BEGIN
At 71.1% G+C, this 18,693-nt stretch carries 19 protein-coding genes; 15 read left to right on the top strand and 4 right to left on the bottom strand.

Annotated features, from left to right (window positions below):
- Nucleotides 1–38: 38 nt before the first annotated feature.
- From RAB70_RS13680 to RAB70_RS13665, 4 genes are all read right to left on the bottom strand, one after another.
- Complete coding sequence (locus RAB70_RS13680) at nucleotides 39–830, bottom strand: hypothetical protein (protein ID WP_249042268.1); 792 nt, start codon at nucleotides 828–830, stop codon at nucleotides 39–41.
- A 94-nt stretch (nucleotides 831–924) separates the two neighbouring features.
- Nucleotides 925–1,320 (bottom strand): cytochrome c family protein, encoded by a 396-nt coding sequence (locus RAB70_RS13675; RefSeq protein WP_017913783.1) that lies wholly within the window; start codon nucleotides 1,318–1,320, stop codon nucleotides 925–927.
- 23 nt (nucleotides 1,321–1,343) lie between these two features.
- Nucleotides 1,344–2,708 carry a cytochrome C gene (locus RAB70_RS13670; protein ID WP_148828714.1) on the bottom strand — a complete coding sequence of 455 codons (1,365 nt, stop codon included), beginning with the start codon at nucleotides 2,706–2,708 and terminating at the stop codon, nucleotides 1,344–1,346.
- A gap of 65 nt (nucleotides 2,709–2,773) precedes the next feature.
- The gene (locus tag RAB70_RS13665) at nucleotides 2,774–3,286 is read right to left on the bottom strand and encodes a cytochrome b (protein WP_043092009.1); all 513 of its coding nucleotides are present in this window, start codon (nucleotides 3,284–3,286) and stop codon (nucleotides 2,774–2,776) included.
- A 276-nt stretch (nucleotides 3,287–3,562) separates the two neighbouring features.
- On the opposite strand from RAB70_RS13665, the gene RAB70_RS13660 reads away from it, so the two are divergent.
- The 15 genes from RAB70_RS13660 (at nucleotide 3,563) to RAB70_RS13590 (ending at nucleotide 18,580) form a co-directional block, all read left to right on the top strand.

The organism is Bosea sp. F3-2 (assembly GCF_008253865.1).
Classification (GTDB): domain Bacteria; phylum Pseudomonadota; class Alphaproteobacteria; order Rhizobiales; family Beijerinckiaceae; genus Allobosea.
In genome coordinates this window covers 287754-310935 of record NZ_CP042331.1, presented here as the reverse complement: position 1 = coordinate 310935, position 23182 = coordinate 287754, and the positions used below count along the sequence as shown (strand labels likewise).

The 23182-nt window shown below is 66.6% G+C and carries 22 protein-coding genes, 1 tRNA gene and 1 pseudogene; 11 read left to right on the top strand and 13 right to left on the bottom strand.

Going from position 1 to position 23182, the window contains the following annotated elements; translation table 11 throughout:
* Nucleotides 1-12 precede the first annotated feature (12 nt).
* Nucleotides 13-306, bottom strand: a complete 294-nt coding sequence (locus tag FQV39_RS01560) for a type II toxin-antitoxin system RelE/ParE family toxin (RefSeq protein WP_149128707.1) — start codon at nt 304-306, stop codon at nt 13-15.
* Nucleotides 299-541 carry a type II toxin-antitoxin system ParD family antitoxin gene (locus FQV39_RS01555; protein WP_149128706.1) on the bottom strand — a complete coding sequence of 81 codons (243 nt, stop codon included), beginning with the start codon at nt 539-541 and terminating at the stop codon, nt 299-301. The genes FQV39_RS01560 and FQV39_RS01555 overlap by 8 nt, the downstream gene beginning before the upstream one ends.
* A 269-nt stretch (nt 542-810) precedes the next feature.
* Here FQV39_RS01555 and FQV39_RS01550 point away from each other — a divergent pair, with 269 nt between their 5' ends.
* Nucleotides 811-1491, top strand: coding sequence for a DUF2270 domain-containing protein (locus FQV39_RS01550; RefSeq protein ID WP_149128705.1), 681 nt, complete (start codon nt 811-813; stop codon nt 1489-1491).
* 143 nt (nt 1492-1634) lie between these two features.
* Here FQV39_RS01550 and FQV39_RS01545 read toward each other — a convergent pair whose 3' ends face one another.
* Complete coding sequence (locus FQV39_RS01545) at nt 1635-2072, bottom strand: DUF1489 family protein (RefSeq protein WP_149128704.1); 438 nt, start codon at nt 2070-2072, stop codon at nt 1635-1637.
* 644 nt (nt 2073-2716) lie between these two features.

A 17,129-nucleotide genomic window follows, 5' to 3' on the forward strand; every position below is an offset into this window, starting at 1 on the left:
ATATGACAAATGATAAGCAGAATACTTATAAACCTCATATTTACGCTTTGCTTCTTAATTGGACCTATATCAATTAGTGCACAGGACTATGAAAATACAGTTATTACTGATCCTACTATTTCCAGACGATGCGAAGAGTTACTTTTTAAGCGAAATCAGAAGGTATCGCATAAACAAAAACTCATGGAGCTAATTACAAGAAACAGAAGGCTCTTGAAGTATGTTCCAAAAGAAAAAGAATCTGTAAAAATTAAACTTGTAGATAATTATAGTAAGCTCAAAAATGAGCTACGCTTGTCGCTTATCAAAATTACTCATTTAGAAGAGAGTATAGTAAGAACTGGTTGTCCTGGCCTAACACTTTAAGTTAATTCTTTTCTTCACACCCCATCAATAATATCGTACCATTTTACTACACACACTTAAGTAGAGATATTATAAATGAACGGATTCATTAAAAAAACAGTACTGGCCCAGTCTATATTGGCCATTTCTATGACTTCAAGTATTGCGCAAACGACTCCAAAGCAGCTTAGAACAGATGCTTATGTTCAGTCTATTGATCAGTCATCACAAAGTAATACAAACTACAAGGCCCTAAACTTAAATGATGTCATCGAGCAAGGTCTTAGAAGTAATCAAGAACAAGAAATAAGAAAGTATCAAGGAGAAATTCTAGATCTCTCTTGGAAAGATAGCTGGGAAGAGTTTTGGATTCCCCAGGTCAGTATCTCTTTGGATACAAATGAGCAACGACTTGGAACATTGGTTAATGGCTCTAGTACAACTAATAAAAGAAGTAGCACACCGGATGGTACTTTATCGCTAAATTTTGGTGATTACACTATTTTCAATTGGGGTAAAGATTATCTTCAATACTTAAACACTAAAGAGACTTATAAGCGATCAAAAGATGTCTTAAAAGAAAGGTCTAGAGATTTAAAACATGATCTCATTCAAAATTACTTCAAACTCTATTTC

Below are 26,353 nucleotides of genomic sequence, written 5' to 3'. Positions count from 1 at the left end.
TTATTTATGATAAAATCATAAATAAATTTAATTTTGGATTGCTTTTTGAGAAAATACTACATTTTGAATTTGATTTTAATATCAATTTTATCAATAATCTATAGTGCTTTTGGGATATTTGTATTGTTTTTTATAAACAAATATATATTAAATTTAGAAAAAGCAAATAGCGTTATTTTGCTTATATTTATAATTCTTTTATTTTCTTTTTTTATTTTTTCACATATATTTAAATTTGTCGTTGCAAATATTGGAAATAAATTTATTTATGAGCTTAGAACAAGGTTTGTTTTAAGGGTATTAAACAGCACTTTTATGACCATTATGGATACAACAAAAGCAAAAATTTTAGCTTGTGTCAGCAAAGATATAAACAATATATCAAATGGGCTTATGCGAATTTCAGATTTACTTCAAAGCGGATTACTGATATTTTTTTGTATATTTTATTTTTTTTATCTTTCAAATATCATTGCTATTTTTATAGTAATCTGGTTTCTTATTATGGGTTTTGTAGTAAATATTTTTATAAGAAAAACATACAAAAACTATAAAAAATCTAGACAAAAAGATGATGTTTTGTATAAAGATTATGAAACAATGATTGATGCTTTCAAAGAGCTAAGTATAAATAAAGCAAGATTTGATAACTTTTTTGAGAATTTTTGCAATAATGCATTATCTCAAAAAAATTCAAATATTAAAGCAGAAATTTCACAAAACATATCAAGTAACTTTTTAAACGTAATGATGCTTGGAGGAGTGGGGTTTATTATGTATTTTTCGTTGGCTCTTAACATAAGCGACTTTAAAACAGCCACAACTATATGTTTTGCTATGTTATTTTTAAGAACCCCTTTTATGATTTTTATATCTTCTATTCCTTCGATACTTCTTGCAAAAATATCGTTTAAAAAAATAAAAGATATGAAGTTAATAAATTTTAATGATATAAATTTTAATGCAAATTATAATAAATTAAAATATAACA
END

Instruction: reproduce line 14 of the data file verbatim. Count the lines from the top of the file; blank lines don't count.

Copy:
- The 15 genes from RAB70_RS13660 (at nucleotide 3,563) to RAB70_RS13590 (ending at nucleotide 18,580) form a co-directional block, all read left to right on the top strand.